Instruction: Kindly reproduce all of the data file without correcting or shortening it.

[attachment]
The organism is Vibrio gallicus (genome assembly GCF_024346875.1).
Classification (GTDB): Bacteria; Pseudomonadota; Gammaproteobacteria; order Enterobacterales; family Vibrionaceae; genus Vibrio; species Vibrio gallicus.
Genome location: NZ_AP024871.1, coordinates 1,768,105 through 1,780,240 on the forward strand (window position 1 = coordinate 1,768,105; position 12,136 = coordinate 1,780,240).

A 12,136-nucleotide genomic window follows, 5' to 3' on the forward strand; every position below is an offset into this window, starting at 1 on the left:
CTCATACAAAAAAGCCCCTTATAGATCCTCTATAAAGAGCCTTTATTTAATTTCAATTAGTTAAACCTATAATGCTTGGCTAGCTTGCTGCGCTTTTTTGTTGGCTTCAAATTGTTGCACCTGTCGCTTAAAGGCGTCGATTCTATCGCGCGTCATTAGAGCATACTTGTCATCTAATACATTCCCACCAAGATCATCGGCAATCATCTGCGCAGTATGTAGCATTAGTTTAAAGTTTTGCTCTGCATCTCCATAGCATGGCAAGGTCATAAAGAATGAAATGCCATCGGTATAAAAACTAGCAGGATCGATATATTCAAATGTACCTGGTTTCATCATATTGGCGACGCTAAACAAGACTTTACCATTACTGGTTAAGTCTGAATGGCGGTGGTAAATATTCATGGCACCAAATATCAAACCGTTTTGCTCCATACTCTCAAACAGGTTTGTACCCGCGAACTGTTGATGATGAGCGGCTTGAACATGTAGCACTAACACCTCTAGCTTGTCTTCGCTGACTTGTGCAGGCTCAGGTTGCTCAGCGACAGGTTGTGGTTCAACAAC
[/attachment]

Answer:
The organism is Vibrio gallicus (genome assembly GCF_024346875.1).
Classification (GTDB): Bacteria; Pseudomonadota; Gammaproteobacteria; order Enterobacterales; family Vibrionaceae; genus Vibrio; species Vibrio gallicus.
Genome location: NZ_AP024871.1, coordinates 1,768,105 through 1,780,240 on the forward strand (window position 1 = coordinate 1,768,105; position 12,136 = coordinate 1,780,240).

A 12,136-nucleotide genomic window follows, 5' to 3' on the forward strand; every position below is an offset into this window, starting at 1 on the left:
CTCATACAAAAAAGCCCCTTATAGATCCTCTATAAAGAGCCTTTATTTAATTTCAATTAGTTAAACCTATAATGCTTGGCTAGCTTGCTGCGCTTTTTTGTTGGCTTCAAATTGTTGCACCTGTCGCTTAAAGGCGTCGATTCTATCGCGCGTCATTAGAGCATACTTGTCATCTAATACATTCCCACCAAGATCATCGGCAATCATCTGCGCAGTATGTAGCATTAGTTTAAAGTTTTGCTCTGCATCTCCATAGCATGGCAAGGTCATAAAGAATGAAATGCCATCGGTATAAAAACTAGCAGGATCGATATATTCAAATGTACCTGGTTTCATCATATTGGCGACGCTAAACAAGACTTTACCATTACTGGTTAAGTCTGAATGGCGGTGGTAAATATTCATGGCACCAAATATCAAACCGTTTTGCTCCATACTCTCAAACAGGTTTGTACCCGCGAACTGTTGATGATGAGCGGCTTGAACATGTAGCACTAACACCTCTAGCTTGTCTTCGCTGACTTGTGCAGGCTCAGGTTGCTCAGCGACAGGTTGTGGTTCAACAAC